Each January The New York Times picks what in its opinion are the 52 best travel destinations for the coming year. I admit I was curious about what it would do in a year during which no one would travel due to an international pandemic. This newspaper had a travel section when 2020 began, and it dropped it last April. Now I know what The New York Times will do. It replaced its year end 52 bests with “52 Places We Love”. These short essays were written by readers who picked places that “delighted, inspired and comforted them in a dark year”.
The 52 places that these travelers chose to write about are all over the world. They begin with Beirut, Lebanon, where Ruth & I have never been, and end with an area in India called Ladakh followed by “The World”. Ruth and I have been very lucky in our lives to visit many countries and all 50 of the United States. We have been to 20 of the 52 destinations reported on by travelers.
We have not been to the 1st 5 but have been to #6, the Yarra Ranges in Australia. The author’s subject was “Old-Growth Forests of the Yarra Ranges”. It was written by a marine archaeologist named Eden Alley-Porter, who loves this part of Australia especially in a snowy winter. Alley-Porter lives in Melbourne.
This was our first visit to this area on our 4th trip Down Under. It was the first time we were able to go in January, which is mid-summer there. We were expecting to be in Lakes Entrance for Australia Day that we celebrated with our Aussie friends Lynette and Robert. On the way there we spent some time with them in Tarra-Bulga National Park, which is in the Gippsland region of Victoria, Australia, in the Strzelecki Mountains. Yarra Ranges National Park is 98 miles from Tarra-Bulga.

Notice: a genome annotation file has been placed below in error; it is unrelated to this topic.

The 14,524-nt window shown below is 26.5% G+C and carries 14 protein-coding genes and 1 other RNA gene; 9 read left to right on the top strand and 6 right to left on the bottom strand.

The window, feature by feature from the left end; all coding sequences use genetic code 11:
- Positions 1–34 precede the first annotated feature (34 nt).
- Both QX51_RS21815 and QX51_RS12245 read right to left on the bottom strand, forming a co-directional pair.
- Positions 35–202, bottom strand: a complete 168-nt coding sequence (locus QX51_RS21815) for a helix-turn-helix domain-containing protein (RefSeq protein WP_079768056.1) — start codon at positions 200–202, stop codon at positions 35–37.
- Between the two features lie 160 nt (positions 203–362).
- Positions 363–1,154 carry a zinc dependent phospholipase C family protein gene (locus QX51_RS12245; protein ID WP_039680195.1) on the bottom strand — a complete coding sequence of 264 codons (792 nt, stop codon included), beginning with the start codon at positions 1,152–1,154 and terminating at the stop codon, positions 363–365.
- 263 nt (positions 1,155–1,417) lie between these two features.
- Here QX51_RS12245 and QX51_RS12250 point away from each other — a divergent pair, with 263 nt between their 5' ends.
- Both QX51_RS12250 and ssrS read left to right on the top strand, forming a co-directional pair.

Australia has more national parks than any other country in the world. There are 685 of them. Both of these parks, Tarra-Bulga and Yarra, have rainforest scenery. Another national park we have been to in Victoria is in the Dandenong Mountains one hour east of Melbourne and is appropriately called Dandenong Ranges National Park. These mountains are home to a fun train called Puffing Billy, which Ruth & I have ridden. Lakes Entrance is 198 miles from Melbourne, our ultimate destination. To get to Gippsland we had traveled along the Australian coast from Lynette and Robert’s home in Canberra.
Tarra-Bulga was spectacular with giant tree ferns. We walked for a great distance in this rather high altitude national park without seeing any lyre birds, which are similar in look to the sculpture above. We had already seen 2 of them in other parks. On our way to Melbourne and a cricket match we spent time in 3 towns, Bairnsdale, Yarram, and Sale. We also spent a night on Phillip Island and saw the fairy penguins. In Yarram our Aussie friends rhapsodized about brandy snaps, which they had for dessert, and my wedding ring mysteriously disappeared. In Lakes Entrance on Australia Day, Ruth and Robert went to a pancake and sausage breakfast. One of the purposes of Australia Day is to honor some illustrious Australians. In 2020, the year of catastrophic fires, they were service people. In 2021 Australia Day, a public holiday similar to July 4 in the United States, will be celebrated on January 26.